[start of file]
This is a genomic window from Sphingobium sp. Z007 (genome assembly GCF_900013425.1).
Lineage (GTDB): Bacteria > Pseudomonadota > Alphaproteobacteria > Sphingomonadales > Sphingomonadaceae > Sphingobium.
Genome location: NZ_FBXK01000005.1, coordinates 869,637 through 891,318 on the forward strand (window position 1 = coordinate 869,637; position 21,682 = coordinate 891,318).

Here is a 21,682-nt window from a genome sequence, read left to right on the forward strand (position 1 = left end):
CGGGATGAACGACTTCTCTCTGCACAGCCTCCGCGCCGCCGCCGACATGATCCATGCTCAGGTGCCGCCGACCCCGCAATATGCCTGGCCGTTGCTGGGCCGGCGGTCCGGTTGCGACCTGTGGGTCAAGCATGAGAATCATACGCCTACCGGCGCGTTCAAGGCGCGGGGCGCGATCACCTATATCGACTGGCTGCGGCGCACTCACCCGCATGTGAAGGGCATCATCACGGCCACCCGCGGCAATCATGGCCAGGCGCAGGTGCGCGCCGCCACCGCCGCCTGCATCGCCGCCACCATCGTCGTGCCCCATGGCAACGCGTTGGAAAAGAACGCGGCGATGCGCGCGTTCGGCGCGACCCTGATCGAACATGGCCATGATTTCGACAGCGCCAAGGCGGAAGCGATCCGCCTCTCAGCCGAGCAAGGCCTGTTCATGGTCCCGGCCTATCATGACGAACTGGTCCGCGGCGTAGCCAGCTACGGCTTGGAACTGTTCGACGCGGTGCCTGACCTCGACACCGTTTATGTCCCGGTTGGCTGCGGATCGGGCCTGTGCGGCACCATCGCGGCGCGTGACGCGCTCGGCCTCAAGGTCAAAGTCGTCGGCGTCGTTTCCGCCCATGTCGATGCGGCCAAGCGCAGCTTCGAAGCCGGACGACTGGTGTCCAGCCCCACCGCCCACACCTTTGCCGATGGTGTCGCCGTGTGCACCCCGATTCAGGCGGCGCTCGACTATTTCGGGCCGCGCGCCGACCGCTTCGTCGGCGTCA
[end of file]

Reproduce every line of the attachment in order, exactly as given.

This is a genomic window from Sphingobium sp. Z007 (genome assembly GCF_900013425.1).
Lineage (GTDB): Bacteria > Pseudomonadota > Alphaproteobacteria > Sphingomonadales > Sphingomonadaceae > Sphingobium.
Genome location: NZ_FBXK01000005.1, coordinates 869,637 through 891,318 on the forward strand (window position 1 = coordinate 869,637; position 21,682 = coordinate 891,318).

Here is a 21,682-nt window from a genome sequence, read left to right on the forward strand (position 1 = left end):
CGGGATGAACGACTTCTCTCTGCACAGCCTCCGCGCCGCCGCCGACATGATCCATGCTCAGGTGCCGCCGACCCCGCAATATGCCTGGCCGTTGCTGGGCCGGCGGTCCGGTTGCGACCTGTGGGTCAAGCATGAGAATCATACGCCTACCGGCGCGTTCAAGGCGCGGGGCGCGATCACCTATATCGACTGGCTGCGGCGCACTCACCCGCATGTGAAGGGCATCATCACGGCCACCCGCGGCAATCATGGCCAGGCGCAGGTGCGCGCCGCCACCGCCGCCTGCATCGCCGCCACCATCGTCGTGCCCCATGGCAACGCGTTGGAAAAGAACGCGGCGATGCGCGCGTTCGGCGCGACCCTGATCGAACATGGCCATGATTTCGACAGCGCCAAGGCGGAAGCGATCCGCCTCTCAGCCGAGCAAGGCCTGTTCATGGTCCCGGCCTATCATGACGAACTGGTCCGCGGCGTAGCCAGCTACGGCTTGGAACTGTTCGACGCGGTGCCTGACCTCGACACCGTTTATGTCCCGGTTGGCTGCGGATCGGGCCTGTGCGGCACCATCGCGGCGCGTGACGCGCTCGGCCTCAAGGTCAAAGTCGTCGGCGTCGTTTCCGCCCATGTCGATGCGGCCAAGCGCAGCTTCGAAGCCGGACGACTGGTGTCCAGCCCCACCGCCCACACCTTTGCCGATGGTGTCGCCGTGTGCACCCCGATTCAGGCGGCGCTCGACTATTTCGGGCCGCGCGCCGACCGCTTCGTCGGCGTCA